Perhaps one of the most challenging traditions of the holiday season is making a shopping list and checking it twice. To help alleviate gift-giving stress, ESFI suggests that you consider gifting home safety devices to your loved ones this year. These unique gift ideas go beyond the traditional, providing the added gift of safety to those with an older home.
Contact a licensed electrician to install arc fault circuit interrupters and ground fault circuit interrupters that provide enhanced protection against electrical fires and shocks or electrocution.
Arc Fault Circuit Interrupters (AFCIs)
Arc fault circuit interrupters are advanced safety devices that replace the standard circuit breakers in a home’s electrical service panel to help prevent electrical fires before they have a chance to start. Arcing faults, a major cause of the 46,500 home electrical fires that occur in the United States every year, happen when electrical wiring becomes damaged, stressed, overheated or worn. AFCIs detect hazardous arcing conditions and shut down the electricity to the circuit before a fire can start. The current edition of the National Electrical Code (NEC) requires that AFCIs be installed in the bedrooms and other living areas of all newly constructed homes. Standard circuit breakers in existing homes can also easily be upgraded to AFCIs. AFCIs should be installed by a licensed, qualified electrician. AFCIs need to be tested every month, using the TEST button, to ensure they are working properly.
Ground Fault Circuit Interrupters (GFCIs)
A ground fault circuit interrupter (GFCI) is a device designed to protect people from electric shock and electrocution. According to the U.S. Consumer Product Safety Commission, installation of GFCIs in all homes could prevent over two-thirds of the electrocutions that occur each year in and around the home. A GFCI constantly monitors electricity flowing in a circuit. If it senses any loss of current, the GFCI quickly switches off power to that circuit.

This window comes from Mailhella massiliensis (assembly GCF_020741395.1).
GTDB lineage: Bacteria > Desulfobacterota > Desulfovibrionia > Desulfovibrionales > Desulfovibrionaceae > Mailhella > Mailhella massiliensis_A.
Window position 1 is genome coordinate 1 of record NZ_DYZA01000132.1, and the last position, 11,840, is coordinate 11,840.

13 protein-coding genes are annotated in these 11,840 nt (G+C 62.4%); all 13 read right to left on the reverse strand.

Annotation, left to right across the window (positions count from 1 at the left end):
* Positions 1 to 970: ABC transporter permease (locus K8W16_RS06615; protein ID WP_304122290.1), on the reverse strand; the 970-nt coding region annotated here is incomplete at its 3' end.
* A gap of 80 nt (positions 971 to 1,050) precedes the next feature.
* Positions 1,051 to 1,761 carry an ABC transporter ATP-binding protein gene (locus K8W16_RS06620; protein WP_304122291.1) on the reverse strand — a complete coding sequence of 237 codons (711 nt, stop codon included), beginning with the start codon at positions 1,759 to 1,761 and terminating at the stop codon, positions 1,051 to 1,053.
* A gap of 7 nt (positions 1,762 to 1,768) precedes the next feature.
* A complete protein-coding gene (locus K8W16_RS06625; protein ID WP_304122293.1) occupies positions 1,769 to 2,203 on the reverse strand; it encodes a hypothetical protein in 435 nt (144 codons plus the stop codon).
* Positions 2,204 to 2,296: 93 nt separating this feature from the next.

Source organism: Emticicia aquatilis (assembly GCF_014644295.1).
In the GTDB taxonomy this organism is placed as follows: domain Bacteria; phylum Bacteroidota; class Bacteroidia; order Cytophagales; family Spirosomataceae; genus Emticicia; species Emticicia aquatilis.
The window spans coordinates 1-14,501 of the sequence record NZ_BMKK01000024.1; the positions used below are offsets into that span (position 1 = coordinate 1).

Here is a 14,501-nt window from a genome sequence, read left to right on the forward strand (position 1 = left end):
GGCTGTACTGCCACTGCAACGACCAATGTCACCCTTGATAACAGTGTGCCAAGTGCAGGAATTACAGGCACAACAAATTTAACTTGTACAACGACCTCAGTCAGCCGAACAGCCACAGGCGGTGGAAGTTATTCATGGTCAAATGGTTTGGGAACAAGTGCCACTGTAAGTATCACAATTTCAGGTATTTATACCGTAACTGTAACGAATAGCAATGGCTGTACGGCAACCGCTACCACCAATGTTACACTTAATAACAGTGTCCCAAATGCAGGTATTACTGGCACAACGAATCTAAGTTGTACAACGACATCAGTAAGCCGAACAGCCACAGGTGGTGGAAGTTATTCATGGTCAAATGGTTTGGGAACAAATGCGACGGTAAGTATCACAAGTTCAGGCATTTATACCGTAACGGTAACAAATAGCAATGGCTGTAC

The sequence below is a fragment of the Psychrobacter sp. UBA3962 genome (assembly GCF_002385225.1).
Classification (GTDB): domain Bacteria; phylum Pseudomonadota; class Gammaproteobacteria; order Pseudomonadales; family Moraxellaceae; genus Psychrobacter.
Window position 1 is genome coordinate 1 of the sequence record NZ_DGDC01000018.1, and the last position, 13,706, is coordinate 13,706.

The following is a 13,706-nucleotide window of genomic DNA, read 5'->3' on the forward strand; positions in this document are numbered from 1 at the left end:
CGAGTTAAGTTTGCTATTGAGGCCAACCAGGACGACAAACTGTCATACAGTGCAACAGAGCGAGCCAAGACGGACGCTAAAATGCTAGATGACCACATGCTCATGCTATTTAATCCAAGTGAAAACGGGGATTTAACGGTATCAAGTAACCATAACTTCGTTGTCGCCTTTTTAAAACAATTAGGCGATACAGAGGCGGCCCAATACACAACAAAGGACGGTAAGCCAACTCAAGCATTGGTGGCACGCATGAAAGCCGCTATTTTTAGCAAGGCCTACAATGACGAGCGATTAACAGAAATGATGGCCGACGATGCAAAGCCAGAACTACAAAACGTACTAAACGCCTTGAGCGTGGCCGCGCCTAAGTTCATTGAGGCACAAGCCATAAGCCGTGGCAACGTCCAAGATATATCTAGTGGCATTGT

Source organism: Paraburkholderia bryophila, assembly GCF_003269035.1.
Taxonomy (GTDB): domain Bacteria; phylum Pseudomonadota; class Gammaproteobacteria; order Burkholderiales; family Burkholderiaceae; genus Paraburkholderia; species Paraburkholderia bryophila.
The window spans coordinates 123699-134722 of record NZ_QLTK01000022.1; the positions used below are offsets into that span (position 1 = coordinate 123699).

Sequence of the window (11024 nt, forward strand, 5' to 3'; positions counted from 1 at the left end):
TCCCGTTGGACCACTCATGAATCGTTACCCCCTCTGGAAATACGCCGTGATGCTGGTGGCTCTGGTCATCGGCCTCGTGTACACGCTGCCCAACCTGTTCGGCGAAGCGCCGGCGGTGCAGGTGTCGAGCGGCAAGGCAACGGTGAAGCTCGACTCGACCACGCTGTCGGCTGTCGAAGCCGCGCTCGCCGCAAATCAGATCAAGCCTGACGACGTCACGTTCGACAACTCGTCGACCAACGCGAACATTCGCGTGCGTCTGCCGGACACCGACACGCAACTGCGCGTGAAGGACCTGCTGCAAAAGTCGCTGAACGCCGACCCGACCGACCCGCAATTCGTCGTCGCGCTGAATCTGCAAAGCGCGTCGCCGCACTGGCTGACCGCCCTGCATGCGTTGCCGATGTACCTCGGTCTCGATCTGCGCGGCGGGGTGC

GFCIs can be installed in the main service panel, but are more commonly used in place of standard electrical outlets. Typically, GFCIs are installed in areas where water and electricity are in close proximity, such as the bathroom, garage, kitchen, basement, and outdoors. Portable GFCIs are another type of GFCI that require no tools to install, providing flexibility in using receptacles that are not permanently GFCI-protected. They are commonly used outdoors. GFCIs can be damaged or wear out over time as a result of voltage surges from lightning, utility switching or simply normal usage. An outlet may still work, but if the GFCI is not functioning properly, it is not providing shock protection. Test GFCIs monthly by using the TEST button to ensure they are in proper working order.